In a statement posted on his Facebook page this week, Shahin — who is currently in the United States —described the charges as "far-fetched." He said he has never been a member of the Muslim Brotherhood group and he was not even questioned or summoned by the state prosecutor.
Earlier, liberal lawmaker and scholar Amr Hamzawy was among 24 politicians, media personalities, activists and lawyers, accused in separate incidents of insulting the judiciary in public, on television or on social media websites over the past three years.
The Brotherhood has sought to build a common front with secular activists, but have met with sharp rejections. The activists deeply opposed Morsi during his one-year presidency, accusing him and his Brotherhood of committing abuses, monopolizing power and failing to carry out democratic reforms.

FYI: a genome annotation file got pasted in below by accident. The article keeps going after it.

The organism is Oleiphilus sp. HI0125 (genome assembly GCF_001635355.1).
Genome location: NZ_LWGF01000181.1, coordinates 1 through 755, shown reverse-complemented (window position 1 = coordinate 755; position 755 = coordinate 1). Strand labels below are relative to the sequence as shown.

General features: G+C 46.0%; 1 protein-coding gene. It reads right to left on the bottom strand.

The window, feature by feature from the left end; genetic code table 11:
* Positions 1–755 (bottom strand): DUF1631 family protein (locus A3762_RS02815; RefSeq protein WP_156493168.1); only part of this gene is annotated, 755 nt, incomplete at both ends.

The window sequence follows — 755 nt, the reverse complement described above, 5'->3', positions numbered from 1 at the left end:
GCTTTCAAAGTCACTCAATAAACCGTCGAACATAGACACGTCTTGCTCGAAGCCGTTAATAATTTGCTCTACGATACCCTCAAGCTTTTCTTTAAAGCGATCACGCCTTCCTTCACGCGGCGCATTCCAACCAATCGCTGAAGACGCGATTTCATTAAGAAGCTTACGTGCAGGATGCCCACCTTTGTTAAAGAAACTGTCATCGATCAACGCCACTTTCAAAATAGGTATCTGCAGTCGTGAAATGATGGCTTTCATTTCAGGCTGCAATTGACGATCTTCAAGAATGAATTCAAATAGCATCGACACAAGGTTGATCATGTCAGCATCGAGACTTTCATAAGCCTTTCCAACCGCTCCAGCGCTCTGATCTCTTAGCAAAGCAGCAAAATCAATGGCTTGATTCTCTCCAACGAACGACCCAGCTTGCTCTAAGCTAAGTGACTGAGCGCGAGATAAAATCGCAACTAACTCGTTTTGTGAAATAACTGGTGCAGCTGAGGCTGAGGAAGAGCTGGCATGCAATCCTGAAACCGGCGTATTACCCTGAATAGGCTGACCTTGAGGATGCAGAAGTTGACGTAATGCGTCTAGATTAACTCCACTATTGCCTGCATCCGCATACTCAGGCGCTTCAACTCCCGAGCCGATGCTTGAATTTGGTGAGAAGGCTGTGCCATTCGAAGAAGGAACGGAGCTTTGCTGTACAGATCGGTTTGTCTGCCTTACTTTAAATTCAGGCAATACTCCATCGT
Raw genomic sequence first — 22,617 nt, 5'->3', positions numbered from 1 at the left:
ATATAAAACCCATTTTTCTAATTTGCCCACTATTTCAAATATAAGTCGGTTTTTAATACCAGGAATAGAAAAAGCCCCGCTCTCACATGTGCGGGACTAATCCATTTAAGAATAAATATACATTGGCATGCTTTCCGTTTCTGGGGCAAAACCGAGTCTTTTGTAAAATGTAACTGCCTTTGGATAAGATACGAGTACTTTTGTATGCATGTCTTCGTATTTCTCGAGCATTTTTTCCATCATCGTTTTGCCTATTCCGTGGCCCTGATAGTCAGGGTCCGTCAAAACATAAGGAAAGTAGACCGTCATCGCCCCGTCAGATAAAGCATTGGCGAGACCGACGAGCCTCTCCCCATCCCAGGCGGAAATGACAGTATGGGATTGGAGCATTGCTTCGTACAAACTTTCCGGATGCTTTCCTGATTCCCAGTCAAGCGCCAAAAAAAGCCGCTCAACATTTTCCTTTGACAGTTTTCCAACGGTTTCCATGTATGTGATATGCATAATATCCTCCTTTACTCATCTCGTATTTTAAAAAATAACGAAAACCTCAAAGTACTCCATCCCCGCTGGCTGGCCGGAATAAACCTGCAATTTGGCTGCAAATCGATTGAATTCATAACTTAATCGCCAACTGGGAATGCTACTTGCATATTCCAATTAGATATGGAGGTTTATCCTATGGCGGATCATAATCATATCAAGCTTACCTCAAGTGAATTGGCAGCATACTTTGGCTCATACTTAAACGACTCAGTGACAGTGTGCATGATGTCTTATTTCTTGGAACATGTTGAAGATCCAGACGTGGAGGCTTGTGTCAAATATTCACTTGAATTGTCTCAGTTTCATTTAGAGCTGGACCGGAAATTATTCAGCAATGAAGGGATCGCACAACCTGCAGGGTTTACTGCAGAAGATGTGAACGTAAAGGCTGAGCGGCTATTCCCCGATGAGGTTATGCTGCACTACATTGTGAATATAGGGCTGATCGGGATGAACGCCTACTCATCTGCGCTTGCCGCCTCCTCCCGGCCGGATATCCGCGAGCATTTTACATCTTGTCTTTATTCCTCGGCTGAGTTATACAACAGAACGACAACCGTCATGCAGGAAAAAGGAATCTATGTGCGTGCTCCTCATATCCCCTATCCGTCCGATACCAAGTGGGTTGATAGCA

This week, the Brotherhood issued a statement trying to make amends, though it stopped short of an explicit apology. "We undoubtedly all learned the lessons and we are now convinced of the wisdom that the nation is for the whole people," it said. "No one owns the truth and no one controls .(the label) of patriotism."
Still, it convinced few in the activist camp.
One group, the Revolutionary Socialists, said in a statement Thursday that while it stands against "military state repression .... we will never have common grounds with the Muslim Brotherhood and definitely will not forget their crimes."